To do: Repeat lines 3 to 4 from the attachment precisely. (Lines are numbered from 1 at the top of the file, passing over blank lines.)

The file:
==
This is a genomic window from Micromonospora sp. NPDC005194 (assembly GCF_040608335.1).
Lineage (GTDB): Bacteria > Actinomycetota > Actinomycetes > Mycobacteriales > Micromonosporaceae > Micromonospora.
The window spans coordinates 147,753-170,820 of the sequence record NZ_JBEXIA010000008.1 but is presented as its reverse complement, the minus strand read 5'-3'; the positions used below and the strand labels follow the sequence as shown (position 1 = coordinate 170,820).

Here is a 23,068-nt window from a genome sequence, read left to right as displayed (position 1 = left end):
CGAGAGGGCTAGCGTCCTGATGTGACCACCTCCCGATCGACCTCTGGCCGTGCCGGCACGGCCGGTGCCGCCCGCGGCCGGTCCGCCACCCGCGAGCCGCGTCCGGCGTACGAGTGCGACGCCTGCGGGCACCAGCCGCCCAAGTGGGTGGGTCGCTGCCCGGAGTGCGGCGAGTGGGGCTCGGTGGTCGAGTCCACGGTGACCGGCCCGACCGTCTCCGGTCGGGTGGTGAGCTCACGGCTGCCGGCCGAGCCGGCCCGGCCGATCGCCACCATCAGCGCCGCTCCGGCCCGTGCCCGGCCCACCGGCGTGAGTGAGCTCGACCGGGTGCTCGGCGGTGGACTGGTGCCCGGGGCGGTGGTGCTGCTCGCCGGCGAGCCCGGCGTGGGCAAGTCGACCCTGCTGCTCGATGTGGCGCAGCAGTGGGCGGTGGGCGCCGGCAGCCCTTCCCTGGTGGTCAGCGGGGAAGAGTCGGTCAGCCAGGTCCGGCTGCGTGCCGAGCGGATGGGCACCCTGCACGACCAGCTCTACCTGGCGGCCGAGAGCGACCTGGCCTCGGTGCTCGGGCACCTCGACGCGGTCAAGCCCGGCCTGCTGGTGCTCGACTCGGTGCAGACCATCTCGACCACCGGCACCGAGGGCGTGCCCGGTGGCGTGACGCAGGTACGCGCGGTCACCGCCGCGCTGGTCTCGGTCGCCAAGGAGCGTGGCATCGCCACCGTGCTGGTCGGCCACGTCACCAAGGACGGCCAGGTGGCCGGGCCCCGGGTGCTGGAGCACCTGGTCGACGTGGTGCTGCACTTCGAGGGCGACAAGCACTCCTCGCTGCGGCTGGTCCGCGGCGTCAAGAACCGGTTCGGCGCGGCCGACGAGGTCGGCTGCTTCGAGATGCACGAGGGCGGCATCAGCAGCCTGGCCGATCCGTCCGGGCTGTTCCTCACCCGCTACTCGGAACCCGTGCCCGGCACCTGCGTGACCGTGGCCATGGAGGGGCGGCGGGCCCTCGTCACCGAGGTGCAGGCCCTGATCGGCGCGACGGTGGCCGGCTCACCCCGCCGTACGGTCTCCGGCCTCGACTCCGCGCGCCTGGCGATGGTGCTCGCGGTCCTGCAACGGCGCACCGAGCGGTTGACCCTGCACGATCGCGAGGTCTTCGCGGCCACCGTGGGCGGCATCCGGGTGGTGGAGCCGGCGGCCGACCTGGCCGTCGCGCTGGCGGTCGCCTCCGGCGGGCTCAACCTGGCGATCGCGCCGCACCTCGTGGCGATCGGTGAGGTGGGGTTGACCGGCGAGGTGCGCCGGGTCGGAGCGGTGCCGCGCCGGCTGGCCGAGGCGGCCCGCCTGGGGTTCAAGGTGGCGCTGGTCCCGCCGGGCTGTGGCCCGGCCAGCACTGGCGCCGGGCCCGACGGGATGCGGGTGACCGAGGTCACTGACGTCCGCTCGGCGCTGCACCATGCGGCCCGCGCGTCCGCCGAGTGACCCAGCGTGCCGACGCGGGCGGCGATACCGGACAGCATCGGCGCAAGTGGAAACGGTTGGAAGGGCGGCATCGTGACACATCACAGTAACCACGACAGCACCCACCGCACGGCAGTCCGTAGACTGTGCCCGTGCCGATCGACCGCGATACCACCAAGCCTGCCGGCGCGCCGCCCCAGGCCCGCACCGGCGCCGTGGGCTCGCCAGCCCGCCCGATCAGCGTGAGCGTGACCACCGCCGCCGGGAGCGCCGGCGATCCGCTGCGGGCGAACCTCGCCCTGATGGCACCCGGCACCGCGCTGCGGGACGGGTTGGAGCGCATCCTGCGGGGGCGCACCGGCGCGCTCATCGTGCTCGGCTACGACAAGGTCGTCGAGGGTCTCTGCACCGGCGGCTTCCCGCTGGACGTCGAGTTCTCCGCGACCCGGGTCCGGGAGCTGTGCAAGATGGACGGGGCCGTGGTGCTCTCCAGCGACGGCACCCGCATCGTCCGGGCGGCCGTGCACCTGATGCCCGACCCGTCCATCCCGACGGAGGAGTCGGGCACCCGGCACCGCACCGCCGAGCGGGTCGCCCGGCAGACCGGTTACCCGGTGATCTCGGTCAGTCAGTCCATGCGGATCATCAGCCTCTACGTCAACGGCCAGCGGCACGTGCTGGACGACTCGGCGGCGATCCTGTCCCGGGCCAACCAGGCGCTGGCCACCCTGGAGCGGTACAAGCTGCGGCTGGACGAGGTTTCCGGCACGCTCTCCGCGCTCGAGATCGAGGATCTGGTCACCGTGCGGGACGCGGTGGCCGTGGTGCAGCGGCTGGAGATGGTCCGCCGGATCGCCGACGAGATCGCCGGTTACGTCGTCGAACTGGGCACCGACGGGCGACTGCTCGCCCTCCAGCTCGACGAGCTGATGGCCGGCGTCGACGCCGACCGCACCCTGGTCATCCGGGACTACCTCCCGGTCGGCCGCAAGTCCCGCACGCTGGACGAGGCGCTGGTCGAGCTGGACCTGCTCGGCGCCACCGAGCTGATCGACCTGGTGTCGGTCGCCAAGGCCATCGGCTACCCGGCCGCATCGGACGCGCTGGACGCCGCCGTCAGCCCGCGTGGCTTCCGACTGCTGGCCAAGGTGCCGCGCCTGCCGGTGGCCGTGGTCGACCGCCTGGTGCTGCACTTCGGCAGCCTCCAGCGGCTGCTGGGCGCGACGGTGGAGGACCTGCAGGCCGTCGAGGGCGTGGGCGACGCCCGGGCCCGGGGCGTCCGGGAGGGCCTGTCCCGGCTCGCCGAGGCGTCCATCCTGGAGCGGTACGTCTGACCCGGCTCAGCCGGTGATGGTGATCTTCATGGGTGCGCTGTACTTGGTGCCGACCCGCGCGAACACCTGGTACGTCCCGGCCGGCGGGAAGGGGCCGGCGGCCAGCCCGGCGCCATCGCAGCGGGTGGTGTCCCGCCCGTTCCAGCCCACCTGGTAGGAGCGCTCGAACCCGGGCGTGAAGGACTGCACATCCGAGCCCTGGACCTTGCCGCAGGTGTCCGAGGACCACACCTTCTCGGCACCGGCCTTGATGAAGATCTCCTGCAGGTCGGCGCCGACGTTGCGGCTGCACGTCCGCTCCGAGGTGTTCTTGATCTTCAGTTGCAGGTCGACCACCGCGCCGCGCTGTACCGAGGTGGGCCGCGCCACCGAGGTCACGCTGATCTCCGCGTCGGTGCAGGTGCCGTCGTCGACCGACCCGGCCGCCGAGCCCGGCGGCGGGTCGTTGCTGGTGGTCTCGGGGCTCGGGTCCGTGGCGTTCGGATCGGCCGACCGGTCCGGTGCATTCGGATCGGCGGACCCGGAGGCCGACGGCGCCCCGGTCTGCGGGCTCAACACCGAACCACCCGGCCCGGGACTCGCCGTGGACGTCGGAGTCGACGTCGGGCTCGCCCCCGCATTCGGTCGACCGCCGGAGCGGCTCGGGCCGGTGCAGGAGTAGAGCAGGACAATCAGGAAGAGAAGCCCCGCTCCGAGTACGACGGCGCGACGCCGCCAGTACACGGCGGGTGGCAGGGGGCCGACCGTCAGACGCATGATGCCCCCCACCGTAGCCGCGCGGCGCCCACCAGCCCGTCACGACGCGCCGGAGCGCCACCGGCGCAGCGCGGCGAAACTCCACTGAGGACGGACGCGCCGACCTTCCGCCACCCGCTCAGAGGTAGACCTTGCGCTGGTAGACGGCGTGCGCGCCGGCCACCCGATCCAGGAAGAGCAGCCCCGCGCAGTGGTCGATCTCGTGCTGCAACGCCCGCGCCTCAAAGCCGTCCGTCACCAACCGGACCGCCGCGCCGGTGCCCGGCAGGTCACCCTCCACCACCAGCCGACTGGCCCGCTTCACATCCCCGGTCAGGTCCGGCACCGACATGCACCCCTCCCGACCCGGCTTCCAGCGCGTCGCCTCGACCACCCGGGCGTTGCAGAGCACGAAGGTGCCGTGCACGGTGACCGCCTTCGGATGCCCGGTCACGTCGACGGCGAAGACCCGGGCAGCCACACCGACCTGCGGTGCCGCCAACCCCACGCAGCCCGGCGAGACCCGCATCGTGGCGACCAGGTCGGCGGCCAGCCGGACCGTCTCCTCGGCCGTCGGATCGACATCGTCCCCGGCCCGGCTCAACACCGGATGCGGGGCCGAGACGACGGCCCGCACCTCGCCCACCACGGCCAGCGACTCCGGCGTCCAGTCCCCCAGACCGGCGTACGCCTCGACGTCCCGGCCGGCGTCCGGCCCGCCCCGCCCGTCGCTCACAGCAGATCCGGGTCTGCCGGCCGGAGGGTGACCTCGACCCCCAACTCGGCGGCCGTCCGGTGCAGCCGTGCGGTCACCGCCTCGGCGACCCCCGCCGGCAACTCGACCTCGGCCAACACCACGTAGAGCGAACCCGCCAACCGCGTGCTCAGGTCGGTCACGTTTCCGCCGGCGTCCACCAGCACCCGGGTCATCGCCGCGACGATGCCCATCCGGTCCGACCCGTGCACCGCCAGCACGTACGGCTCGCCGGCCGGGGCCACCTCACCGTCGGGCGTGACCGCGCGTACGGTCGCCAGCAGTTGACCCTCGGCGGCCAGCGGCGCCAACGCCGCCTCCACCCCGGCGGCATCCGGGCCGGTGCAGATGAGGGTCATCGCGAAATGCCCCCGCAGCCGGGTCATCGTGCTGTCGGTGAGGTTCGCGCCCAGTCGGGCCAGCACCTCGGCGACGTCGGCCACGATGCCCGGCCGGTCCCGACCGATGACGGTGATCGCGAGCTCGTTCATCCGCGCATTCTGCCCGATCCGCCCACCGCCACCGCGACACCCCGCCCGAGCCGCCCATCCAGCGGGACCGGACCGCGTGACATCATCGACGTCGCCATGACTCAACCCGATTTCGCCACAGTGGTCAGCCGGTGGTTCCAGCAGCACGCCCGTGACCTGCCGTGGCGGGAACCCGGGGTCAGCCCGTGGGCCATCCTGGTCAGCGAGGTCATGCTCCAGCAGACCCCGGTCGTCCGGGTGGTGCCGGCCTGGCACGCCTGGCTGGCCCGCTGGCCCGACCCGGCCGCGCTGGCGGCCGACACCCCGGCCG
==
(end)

The window spans coordinates 147,753-170,820 of the sequence record NZ_JBEXIA010000008.1 but is presented as its reverse complement, the minus strand read 5'-3'; the positions used below and the strand labels follow the sequence as shown (position 1 = coordinate 170,820).

Here is a 23,068-nt window from a genome sequence, read left to right as displayed (position 1 = left end):